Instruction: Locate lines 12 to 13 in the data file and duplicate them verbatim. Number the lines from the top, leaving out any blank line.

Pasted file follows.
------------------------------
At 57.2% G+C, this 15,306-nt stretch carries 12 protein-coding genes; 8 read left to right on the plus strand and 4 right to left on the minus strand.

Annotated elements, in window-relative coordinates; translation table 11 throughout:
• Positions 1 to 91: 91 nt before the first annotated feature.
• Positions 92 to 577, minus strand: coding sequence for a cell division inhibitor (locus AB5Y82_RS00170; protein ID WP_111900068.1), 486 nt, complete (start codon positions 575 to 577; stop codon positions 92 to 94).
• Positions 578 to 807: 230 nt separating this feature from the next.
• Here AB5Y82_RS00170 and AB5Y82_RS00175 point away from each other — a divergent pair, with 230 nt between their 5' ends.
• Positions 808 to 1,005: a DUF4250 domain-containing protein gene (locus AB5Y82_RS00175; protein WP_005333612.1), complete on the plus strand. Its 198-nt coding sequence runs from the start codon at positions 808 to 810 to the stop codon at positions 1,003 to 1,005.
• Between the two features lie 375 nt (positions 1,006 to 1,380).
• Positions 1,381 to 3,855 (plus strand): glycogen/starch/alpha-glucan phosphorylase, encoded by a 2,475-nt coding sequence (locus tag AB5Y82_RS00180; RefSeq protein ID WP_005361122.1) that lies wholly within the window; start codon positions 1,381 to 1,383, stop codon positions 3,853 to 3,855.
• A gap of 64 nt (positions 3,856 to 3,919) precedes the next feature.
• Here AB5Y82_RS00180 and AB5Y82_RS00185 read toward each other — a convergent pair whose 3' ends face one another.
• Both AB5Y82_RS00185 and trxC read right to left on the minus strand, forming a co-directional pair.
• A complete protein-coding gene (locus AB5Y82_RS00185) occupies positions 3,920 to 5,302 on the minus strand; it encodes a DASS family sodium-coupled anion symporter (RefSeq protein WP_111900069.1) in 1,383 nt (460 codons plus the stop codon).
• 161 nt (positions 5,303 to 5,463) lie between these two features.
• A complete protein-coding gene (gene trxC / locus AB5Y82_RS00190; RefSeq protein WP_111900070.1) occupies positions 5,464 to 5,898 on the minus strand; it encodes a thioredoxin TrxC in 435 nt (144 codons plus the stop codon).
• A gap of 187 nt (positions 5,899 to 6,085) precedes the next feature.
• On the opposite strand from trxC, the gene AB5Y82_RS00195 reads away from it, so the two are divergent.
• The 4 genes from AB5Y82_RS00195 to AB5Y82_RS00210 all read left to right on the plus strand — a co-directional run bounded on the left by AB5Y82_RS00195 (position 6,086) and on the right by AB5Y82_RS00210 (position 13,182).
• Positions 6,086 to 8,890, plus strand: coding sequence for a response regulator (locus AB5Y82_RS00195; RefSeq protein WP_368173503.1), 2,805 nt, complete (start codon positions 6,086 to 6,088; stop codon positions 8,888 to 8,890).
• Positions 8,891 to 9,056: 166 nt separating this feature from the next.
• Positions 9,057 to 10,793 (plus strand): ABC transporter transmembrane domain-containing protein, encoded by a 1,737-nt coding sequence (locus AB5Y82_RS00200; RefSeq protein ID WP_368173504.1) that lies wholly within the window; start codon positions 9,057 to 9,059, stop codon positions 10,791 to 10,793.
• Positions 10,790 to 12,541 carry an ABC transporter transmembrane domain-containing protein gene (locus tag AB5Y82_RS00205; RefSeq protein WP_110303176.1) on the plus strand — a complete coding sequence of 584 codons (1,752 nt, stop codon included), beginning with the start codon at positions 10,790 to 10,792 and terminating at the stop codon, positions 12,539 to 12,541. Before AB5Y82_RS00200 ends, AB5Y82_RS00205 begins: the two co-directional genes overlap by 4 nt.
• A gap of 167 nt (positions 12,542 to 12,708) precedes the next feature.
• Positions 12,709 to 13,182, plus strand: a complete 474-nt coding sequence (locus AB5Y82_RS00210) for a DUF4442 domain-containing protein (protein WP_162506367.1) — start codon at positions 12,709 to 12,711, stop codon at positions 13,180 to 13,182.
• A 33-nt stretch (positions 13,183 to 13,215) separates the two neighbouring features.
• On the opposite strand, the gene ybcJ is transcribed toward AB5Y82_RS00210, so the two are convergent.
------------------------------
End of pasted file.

• Both AB5Y82_RS00185 and trxC read right to left on the minus strand, forming a co-directional pair.
• A complete protein-coding gene (locus AB5Y82_RS00185) occupies positions 3,920 to 5,302 on the minus strand; it encodes a DASS family sodium-coupled anion symporter (RefSeq protein WP_111900069.1) in 1,383 nt (460 codons plus the stop codon).